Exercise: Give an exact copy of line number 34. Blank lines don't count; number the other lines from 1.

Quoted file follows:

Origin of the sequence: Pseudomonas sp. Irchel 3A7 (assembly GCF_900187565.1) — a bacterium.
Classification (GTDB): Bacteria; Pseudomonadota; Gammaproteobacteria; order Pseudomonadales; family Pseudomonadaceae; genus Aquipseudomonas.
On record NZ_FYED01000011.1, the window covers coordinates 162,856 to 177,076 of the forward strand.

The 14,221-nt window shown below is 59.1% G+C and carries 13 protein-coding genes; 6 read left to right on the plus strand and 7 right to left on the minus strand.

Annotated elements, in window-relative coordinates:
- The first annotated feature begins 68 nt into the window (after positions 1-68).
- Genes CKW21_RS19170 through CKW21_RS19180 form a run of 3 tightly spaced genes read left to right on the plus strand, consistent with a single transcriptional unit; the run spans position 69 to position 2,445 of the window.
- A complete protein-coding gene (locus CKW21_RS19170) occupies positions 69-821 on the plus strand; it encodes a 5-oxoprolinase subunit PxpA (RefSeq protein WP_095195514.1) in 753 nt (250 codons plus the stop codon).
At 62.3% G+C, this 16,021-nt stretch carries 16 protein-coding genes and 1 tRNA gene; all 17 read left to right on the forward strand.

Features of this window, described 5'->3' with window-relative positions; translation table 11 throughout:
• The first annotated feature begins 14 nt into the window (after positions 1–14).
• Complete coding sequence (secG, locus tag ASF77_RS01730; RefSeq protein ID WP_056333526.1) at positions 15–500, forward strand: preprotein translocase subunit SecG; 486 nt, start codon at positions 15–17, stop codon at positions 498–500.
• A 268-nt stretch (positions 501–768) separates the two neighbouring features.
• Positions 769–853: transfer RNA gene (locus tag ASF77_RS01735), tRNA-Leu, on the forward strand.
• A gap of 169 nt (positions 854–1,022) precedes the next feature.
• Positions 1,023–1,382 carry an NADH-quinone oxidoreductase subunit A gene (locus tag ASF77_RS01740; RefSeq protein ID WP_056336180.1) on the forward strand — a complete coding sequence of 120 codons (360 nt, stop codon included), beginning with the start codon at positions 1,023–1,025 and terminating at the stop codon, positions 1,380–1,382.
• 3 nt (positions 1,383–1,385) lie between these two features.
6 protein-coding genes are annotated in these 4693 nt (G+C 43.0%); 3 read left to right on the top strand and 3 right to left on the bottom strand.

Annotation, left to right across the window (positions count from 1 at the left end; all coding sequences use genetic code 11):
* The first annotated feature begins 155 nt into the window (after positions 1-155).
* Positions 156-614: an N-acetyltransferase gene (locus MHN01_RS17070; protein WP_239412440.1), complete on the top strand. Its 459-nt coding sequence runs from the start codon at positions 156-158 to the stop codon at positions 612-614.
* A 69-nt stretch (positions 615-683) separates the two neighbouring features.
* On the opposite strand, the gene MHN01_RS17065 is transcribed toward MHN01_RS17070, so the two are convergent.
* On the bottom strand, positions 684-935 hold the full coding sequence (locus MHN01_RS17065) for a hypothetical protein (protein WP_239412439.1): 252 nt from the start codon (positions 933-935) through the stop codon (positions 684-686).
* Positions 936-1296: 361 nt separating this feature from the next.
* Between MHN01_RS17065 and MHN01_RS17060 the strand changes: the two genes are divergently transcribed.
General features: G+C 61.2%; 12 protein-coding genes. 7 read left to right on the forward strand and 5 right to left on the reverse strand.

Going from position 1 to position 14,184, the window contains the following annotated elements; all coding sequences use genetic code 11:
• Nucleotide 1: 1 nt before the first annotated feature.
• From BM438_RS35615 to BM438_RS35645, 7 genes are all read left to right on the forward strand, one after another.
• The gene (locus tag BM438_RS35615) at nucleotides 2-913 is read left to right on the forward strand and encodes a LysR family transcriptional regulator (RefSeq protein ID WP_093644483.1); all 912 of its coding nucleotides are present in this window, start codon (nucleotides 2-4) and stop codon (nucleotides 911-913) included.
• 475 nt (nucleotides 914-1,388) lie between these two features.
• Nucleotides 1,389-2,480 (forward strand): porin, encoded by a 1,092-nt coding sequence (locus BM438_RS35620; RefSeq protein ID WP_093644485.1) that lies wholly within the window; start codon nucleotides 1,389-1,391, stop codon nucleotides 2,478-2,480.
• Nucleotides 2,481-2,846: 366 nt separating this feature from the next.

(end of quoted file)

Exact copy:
• Nucleotides 2,481-2,846: 366 nt separating this feature from the next.